‘Girls Next Door’ deemed success

By on November 12, 2008

The Quinnipiac Theater Company and its students performed “The Girls Next Door” from Nov. 6-9. “The Girls Next Door” is the women’s version of the play “The Boys Next Door” written by Tom Griffin. A cast of 17 Quinnipiac students performed the play, directed by Mary Vreeland, at the Long Wharf Theater in New Haven.

“The Girls Next Door” follows Jackie (Megan Joyce), who is in charge of looking after 17 intellectually young adults. Every day, this job is difficult for her, and although she loves the people she cares for, the job is driving her crazy.

Mainly, the audience gets a glimpse into one of the apartments where Jackie works: the home of Arlene, Norma, Lucy Anne and Barbara. Each of these young women face difficulties due to their disability – Arlene (Sehee Lee), is an extremely nervous person, who cannot cope when things do not work out the way she plans, and is often brutally honest.

Lucy Anne (Bret Bucci) is intellectually disabled and is scheduled to face the State Senate soon to convince them that she still requires assisted living. She believes that everything will be OK if only she can learn to sing “The ABC Song.”

Norma, played by Maegan Pachomski, is also mentally retarded and works at a doughnut shop where she has gained 17 pounds since beginning work. She yearns to win the heart of Sheldon (Mark Hoffner), who she sees at the weekly dances and who is mentally handicapped as well.

Lastly, Barbara (Christina Dello Buono) plays a schizophrenic “Golf pro.” She receives a letter from her father, which informs her that he will be visiting her, despite the fact that they have not seen each other in nine years.

Through a beautiful combination of funny, serious, moving and thought-provoking moments, this play managed to remain lighthearted while dealing with serious topics. Whether the audience was laughing at Norma, Arlene and Lucy Anne piling on top of each other in order to kill a “rat” (which is later discovered to be a neighbors pet hamster), sighing at Norma and Sheldon’s first dance or being moved to tears at the reunion of Barbara and her father (who turns out to be abusive), this play left the audience captivated at all times. It was remarkable to see how convincingly the actors played their roles as mentally handicapped individuals.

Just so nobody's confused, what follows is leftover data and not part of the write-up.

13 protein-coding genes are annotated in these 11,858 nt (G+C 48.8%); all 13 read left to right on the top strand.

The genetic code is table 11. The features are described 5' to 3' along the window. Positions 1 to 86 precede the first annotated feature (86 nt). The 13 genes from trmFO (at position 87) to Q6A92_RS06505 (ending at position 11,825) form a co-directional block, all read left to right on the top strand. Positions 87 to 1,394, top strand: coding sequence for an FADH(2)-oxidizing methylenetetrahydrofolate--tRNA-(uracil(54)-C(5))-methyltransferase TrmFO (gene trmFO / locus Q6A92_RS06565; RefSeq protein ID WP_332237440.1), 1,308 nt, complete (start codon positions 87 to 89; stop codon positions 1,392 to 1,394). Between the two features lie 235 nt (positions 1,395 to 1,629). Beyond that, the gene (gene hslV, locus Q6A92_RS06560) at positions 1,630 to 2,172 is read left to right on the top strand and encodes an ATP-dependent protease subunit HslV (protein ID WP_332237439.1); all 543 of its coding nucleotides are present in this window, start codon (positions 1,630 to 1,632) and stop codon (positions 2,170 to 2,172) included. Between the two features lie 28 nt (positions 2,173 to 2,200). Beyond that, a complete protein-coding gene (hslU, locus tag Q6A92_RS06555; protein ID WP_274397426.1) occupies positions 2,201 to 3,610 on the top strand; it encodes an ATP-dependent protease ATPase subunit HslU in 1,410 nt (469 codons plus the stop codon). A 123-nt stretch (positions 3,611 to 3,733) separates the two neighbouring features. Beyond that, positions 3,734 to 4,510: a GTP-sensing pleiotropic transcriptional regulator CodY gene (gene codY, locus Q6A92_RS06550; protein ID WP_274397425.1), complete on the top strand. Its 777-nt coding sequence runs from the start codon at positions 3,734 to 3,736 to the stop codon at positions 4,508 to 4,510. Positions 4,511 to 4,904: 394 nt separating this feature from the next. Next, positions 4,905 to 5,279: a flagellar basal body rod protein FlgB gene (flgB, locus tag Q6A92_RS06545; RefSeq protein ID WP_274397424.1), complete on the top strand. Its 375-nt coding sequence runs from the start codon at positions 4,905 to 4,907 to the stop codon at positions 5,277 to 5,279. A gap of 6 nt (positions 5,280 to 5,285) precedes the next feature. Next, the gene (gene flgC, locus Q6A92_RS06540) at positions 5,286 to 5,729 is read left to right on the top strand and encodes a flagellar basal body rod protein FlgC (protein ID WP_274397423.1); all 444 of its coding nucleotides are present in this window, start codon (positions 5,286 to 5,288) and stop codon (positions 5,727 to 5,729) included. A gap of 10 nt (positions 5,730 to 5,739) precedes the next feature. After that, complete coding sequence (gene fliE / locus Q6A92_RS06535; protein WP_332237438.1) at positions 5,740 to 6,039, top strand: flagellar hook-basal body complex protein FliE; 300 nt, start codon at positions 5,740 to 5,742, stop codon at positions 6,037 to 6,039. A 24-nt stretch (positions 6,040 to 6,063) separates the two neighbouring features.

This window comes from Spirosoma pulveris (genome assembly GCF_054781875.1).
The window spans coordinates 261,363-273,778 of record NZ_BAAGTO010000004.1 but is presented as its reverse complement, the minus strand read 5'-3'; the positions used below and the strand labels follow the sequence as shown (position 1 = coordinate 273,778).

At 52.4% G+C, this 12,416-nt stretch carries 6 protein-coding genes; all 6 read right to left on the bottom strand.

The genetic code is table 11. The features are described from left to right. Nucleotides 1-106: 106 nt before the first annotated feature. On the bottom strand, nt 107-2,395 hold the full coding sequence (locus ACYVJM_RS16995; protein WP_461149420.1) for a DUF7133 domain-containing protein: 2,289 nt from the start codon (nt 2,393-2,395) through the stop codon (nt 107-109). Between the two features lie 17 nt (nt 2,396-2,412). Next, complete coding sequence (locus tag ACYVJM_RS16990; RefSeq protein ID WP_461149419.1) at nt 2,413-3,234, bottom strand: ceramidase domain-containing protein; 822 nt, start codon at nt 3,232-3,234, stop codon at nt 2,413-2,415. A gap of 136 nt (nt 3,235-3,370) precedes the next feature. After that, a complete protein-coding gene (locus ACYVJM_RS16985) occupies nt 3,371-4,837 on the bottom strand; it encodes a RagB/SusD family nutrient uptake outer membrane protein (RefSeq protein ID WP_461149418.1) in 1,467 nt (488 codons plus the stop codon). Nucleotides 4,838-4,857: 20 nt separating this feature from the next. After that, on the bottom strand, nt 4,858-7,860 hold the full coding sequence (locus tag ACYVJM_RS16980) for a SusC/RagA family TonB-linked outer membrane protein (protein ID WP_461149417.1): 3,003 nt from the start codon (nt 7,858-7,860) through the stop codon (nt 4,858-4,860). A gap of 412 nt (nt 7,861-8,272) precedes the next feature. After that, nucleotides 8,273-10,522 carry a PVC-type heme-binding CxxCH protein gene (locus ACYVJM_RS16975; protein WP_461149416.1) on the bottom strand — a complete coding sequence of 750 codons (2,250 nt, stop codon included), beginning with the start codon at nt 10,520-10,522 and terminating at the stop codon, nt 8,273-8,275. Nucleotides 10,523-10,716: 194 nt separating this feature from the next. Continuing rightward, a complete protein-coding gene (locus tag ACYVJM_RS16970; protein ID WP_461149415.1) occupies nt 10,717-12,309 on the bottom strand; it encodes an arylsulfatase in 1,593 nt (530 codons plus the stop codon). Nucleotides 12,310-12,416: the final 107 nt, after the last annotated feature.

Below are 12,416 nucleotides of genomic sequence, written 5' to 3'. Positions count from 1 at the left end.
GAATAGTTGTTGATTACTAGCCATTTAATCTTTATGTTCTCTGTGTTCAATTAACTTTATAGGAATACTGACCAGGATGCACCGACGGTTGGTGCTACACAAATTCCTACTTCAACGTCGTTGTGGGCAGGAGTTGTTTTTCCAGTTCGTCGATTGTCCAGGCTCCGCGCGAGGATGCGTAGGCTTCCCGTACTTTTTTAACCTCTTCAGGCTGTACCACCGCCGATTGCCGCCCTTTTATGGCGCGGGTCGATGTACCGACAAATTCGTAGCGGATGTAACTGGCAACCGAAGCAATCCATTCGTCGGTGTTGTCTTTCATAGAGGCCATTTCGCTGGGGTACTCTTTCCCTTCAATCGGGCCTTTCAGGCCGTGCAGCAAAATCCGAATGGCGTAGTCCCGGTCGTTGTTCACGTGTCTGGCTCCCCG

The theater itself was set up so that the audience formed a semi-circle around the stage, allowing the audience to be close to the action. It created an intimate feeling that further involved the audience in the plot and characters. The set-design was creative as the audience was privy to Norma, Arlene, Lucy Anne and Barbara’s apartments. The set included a kitchen, living room and an arch that gave the audience a view of the hallway. The realistic touches involved with the set design included extra touches such as magnets and drawings on the refrigerator, and dirty dishes in the sink.

The lighting and costumes were both minimal, but effective. The lights would often change in order for a character to give a monologue, dimming except for a spotlight on the character who was talking.

As far as costumes, the actors wore every day clothes. Barbara could be found sporting high argyle socks as she gave her golf lessons, and Norma wore her “donut shop shirt” (a black polo) to the dances. The music during scene changes and at the dances was catchy, and often had the audience clapping along.

Vreeland did an incredible job preparing this show, and the cast learned a great deal from her expertise. Vreeland is deaf and performed in “Children of Lesser God” on Broadway and on a national tour. She also appeared in the CBS television movie “Have You Tried Talking to Patty?” and starred in “Medea,” performed by Quinnipiac University Theater for Community in February at the Long Wharf.

“You really learn how important your body and motions are because that’s all she has to go off of,” freshman Kevin Mahoney said.
“It’s amazing to watch the girls transform from just a regular QU student and then completely become these characters,” Mahoney said.

There is no doubt that Lee, Pachomski, Bucci and Dello Buono embodied characters that the audience will not forget.

Even a somewhat anticlimactic ending could not change the audience’s contentedness as they left the Long Wharf Theater after seeing the performance. The way the young cast handled the material was extraordinary, and they were successful in eliciting all of the right emotions.


About Lauren Wolman